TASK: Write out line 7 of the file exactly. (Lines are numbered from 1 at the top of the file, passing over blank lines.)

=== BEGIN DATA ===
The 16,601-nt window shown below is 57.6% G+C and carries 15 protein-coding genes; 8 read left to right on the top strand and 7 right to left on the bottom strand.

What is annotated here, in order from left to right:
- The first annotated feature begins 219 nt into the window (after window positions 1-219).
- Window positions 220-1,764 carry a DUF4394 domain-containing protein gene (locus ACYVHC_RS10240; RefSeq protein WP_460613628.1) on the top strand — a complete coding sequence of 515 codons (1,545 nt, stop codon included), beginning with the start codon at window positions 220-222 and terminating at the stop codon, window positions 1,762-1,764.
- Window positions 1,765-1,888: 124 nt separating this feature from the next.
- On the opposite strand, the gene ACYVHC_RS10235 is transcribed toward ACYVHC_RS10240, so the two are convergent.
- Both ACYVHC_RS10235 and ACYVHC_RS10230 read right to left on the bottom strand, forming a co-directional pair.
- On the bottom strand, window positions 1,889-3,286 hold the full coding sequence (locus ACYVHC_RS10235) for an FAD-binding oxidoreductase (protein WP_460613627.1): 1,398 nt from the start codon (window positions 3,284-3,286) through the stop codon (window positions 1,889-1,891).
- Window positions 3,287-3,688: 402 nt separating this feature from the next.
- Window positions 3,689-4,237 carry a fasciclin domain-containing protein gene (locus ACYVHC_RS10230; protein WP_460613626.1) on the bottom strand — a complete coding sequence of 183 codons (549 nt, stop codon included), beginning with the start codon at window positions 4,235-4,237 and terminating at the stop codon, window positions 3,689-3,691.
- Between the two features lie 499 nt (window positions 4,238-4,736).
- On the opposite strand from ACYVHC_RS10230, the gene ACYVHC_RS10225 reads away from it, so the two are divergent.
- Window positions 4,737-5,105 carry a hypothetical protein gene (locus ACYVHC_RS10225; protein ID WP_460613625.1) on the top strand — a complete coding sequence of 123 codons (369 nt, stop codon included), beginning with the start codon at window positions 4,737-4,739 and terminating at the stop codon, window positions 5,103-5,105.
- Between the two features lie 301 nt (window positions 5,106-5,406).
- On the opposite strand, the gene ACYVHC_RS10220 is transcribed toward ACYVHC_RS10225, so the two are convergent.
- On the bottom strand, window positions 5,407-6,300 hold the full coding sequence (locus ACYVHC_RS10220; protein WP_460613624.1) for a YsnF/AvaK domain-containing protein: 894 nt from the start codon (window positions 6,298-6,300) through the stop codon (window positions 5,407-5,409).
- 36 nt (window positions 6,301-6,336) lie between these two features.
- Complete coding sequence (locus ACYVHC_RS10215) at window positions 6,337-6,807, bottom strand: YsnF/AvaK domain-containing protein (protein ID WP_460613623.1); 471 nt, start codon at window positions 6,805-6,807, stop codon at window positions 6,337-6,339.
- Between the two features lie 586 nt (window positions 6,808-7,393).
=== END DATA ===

- Both ACYVHC_RS10235 and ACYVHC_RS10230 read right to left on the bottom strand, forming a co-directional pair.